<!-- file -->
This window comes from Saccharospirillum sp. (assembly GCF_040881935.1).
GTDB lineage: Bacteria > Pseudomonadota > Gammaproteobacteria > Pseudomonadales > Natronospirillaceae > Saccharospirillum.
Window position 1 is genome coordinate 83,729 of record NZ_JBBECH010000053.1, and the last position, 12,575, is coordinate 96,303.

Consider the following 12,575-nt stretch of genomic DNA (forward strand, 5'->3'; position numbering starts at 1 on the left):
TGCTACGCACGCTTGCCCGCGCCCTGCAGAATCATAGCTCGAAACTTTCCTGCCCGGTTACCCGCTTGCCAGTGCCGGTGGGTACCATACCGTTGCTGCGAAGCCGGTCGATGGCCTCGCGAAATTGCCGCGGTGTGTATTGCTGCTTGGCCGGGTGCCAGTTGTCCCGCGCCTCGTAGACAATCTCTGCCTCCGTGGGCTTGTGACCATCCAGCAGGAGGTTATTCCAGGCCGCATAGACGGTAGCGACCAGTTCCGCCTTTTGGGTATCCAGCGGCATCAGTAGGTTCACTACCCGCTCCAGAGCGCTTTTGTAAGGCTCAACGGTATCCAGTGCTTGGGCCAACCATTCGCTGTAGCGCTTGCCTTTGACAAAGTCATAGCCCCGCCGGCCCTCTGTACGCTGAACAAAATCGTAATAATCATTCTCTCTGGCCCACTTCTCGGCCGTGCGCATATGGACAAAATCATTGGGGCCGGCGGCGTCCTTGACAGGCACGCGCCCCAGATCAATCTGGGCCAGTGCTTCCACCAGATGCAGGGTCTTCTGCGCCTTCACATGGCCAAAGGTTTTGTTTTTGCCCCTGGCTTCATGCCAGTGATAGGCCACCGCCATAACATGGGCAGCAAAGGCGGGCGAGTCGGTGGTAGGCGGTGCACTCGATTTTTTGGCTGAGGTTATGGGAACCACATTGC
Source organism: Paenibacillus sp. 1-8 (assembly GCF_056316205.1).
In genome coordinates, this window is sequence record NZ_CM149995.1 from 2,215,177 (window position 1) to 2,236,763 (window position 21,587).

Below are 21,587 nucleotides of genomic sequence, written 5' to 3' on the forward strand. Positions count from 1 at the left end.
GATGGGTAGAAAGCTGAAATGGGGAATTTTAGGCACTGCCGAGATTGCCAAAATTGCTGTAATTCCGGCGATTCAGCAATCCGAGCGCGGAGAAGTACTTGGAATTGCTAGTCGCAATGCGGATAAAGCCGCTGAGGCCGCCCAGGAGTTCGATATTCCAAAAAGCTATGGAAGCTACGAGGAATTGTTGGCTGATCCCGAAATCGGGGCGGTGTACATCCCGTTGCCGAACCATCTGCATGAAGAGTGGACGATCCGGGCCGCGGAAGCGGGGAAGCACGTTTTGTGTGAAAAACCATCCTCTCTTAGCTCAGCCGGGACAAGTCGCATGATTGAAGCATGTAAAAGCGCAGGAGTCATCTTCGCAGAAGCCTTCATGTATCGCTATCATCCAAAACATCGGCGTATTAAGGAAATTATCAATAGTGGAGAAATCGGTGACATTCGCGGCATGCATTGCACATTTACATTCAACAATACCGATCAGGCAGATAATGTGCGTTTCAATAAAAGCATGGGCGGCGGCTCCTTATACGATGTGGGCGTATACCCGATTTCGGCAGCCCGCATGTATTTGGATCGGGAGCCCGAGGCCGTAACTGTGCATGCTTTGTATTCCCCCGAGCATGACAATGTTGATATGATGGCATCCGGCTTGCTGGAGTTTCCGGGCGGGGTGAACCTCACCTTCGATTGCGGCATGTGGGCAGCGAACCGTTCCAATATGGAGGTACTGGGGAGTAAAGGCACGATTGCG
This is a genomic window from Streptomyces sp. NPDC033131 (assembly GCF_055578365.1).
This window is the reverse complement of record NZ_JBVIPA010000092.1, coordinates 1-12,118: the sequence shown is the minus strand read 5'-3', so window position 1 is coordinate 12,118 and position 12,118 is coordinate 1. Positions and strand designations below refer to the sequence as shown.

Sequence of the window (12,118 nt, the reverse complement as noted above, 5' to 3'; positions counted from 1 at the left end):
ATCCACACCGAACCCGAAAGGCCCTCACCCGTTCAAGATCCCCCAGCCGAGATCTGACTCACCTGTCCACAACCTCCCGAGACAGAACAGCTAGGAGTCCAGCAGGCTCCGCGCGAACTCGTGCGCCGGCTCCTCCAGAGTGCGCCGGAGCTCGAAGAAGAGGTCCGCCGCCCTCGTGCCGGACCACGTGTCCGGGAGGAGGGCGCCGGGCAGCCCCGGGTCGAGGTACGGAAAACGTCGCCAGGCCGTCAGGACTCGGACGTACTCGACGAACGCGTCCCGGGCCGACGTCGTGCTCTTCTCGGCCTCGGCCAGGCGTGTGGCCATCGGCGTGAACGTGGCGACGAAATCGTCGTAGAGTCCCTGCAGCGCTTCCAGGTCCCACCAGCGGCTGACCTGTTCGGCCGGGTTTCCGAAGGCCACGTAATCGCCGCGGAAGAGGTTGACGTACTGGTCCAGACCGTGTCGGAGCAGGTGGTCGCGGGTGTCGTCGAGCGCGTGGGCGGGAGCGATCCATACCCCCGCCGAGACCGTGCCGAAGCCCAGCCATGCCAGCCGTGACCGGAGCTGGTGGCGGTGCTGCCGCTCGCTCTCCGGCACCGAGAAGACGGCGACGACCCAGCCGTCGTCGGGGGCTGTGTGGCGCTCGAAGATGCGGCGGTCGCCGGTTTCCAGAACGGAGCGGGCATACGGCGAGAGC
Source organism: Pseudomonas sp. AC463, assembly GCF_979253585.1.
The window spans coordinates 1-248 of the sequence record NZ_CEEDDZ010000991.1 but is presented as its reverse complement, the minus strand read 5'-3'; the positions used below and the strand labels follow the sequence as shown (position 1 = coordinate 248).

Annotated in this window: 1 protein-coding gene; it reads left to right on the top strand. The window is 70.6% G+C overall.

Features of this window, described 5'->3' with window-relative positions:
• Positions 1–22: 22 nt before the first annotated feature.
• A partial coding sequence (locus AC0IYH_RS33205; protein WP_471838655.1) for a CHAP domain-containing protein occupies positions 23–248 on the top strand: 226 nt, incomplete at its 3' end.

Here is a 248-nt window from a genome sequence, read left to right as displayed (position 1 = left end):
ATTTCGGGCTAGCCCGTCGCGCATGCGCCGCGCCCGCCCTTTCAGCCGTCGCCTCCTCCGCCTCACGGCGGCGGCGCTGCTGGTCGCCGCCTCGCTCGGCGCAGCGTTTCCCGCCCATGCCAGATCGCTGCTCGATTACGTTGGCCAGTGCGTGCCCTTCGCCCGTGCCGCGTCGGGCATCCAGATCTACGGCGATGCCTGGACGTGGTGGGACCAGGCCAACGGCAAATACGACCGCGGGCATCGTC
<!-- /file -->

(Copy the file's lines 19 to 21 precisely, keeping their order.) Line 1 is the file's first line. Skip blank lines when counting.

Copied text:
• A partial coding sequence (locus AC0IYH_RS33205; protein WP_471838655.1) for a CHAP domain-containing protein occupies positions 23–248 on the top strand: 226 nt, incomplete at its 3' end.

Here is a 248-nt window from a genome sequence, read left to right as displayed (position 1 = left end):
ATTTCGGGCTAGCCCGTCGCGCATGCGCCGCGCCCGCCCTTTCAGCCGTCGCCTCCTCCGCCTCACGGCGGCGGCGCTGCTGGTCGCCGCCTCGCTCGGCGCAGCGTTTCCCGCCCATGCCAGATCGCTGCTCGATTACGTTGGCCAGTGCGTGCCCTTCGCCCGTGCCGCGTCGGGCATCCAGATCTACGGCGATGCCTGGACGTGGTGGGACCAGGCCAACGGCAAATACGACCGCGGGCATCGTC